The talker stands in the forests, sing a fork in the route. Both ways are every bit worn and every bit overlaid with un-trodden foliages. The talker chooses one, stating himself that he will take the other another twenty-four hours. Yet he knows it is improbable that he will hold the chance to make so. And he admits that someday in the hereafter he will animate the scene with a little turn: He will claim that he took the less-traveled route.

A Form

“ The Road Not Taken ” consists of four stanzas of five lines. The rhyme strategy is ABAAB ; the rimes are rigorous and masculine, with the noteworthy exclusion of the last line ( we do non normally stress the -ence of difference ) . There are four stressed syllables per line, changing on an iambic tetrameter base.

Comment

This has got to be among the best-known, most-often-misunderstood verse forms on the planet. Several coevalss of careless readers have turned it into a piece of Hallmark happy-graduation-son, seize-the-future puffery. Cursed with a perfect matrimony of signifier and content, collaring phrase wrought from simple words, and resonating metaphor, it seems as if “ The Road Not Taken ” gets memorized without truly being read. For this it has died the cliche ‘s un-death of fiddling immortality.

But you yourself can raise it from zombie-hood by reading it — non with imaginativeness, even, but merely with truth. Of the two roads the talker says “ the passing at that place / Had worn them truly about the same. ” In fact, both roads “ that forenoon ballad / In leaves no measure had trodden black. ” Meaning: Neither of the roads is less traveled by. These are the facts ; we can non justifiably disregard the echos they send through the easy apothegm of the last two stanzas.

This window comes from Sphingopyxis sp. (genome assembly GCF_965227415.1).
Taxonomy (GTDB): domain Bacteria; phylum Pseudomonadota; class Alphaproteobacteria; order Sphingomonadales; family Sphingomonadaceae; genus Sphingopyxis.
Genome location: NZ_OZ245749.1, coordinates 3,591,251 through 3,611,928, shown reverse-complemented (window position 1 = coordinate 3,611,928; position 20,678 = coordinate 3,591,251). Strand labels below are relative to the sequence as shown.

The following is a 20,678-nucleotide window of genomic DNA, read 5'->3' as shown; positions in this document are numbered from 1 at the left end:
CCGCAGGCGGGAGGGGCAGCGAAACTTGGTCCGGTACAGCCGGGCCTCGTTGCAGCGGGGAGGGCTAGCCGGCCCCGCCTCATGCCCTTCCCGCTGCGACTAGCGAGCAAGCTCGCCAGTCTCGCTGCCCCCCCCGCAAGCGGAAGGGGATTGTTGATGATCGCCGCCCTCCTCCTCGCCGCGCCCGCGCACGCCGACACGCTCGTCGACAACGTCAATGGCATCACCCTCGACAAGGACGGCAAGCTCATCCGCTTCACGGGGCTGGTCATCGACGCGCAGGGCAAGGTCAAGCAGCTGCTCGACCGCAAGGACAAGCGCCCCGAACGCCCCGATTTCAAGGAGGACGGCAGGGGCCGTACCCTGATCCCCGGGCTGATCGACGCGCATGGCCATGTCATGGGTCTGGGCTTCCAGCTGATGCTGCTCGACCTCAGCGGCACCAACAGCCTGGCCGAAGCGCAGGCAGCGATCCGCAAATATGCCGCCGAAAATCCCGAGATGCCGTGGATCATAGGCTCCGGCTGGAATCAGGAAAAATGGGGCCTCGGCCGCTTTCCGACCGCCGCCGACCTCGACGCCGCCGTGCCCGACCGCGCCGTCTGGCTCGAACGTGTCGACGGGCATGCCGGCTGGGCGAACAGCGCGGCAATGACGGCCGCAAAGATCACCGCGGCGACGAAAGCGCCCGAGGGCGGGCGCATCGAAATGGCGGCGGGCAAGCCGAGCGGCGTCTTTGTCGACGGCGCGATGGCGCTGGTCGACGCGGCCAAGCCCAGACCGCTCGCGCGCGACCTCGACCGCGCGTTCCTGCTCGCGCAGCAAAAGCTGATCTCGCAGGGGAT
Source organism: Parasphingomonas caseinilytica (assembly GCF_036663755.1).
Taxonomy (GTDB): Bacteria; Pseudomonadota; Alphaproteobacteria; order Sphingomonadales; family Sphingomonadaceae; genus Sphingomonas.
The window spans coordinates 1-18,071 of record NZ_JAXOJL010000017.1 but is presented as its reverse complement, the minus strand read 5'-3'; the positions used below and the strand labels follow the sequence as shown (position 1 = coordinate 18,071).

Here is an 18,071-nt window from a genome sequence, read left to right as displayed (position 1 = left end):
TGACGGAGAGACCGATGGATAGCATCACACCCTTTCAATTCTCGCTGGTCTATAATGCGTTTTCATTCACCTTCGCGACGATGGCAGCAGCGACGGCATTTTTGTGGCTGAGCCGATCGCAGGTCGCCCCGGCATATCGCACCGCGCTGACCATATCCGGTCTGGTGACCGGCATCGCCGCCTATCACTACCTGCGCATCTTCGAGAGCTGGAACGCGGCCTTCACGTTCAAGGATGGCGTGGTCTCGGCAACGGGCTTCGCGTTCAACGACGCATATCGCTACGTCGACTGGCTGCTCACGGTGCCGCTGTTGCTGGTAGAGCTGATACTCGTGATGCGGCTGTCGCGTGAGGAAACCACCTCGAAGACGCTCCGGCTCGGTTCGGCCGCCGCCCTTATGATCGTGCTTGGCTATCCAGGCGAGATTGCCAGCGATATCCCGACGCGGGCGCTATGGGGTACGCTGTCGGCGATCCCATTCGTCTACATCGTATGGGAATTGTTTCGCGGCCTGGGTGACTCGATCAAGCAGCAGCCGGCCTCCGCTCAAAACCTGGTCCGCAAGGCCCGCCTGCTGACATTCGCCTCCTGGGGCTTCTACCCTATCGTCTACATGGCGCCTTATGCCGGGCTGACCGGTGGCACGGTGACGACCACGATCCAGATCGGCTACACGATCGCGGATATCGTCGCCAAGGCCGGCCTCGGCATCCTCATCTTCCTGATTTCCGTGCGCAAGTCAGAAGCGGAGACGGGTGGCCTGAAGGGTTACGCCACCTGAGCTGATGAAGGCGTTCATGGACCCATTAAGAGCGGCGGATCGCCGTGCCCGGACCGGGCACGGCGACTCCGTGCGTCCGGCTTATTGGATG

One of the attractive forces of the verse form is its archetypical quandary, one that we immediately recognize because each of us encounters it countless times, both literally and figuratively. Waies in the forests and forks in roads are ancient and deep-rooted metaphors for the line of life, its crises and determinations. Identical forks, in peculiar, typify for us the link of free will and destine: We are free to take, but we do non truly cognize beforehand what we are taking between. Our path is, therefore, determined by an accumulation of pick and opportunity, and it is impossible to divide the two.